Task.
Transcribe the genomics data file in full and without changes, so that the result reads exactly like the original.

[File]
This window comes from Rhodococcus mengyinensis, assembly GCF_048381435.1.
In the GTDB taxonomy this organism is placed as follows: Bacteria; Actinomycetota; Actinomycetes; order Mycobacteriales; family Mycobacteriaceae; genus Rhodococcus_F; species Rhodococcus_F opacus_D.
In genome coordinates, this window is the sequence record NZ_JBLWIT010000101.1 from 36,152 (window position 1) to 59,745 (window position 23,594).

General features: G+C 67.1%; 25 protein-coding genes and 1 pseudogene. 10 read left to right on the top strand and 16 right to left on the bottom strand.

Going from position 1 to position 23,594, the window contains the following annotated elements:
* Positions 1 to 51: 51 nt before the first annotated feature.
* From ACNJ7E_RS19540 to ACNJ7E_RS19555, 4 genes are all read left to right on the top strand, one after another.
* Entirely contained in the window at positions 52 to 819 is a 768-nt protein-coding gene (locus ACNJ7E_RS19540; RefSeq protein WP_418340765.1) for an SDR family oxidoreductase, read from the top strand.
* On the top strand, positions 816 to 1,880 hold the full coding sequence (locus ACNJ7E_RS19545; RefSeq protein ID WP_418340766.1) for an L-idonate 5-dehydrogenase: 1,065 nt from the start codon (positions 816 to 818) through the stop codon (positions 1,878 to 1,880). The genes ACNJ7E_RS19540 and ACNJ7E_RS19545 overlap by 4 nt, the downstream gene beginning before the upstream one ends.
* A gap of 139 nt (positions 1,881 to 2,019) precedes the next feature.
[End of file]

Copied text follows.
This window comes from Rhodococcus mengyinensis, assembly GCF_048381435.1.
In the GTDB taxonomy this organism is placed as follows: Bacteria; Actinomycetota; Actinomycetes; order Mycobacteriales; family Mycobacteriaceae; genus Rhodococcus_F; species Rhodococcus_F opacus_D.
In genome coordinates, this window is the sequence record NZ_JBLWIT010000101.1 from 36,152 (window position 1) to 59,745 (window position 23,594).

General features: G+C 67.1%; 25 protein-coding genes and 1 pseudogene. 10 read left to right on the top strand and 16 right to left on the bottom strand.

Going from position 1 to position 23,594, the window contains the following annotated elements:
* Positions 1 to 51: 51 nt before the first annotated feature.
* From ACNJ7E_RS19540 to ACNJ7E_RS19555, 4 genes are all read left to right on the top strand, one after another.
* Entirely contained in the window at positions 52 to 819 is a 768-nt protein-coding gene (locus ACNJ7E_RS19540; RefSeq protein WP_418340765.1) for an SDR family oxidoreductase, read from the top strand.
* On the top strand, positions 816 to 1,880 hold the full coding sequence (locus ACNJ7E_RS19545; RefSeq protein ID WP_418340766.1) for an L-idonate 5-dehydrogenase: 1,065 nt from the start codon (positions 816 to 818) through the stop codon (positions 1,878 to 1,880). The genes ACNJ7E_RS19540 and ACNJ7E_RS19545 overlap by 4 nt, the downstream gene beginning before the upstream one ends.
* A gap of 139 nt (positions 1,881 to 2,019) precedes the next feature.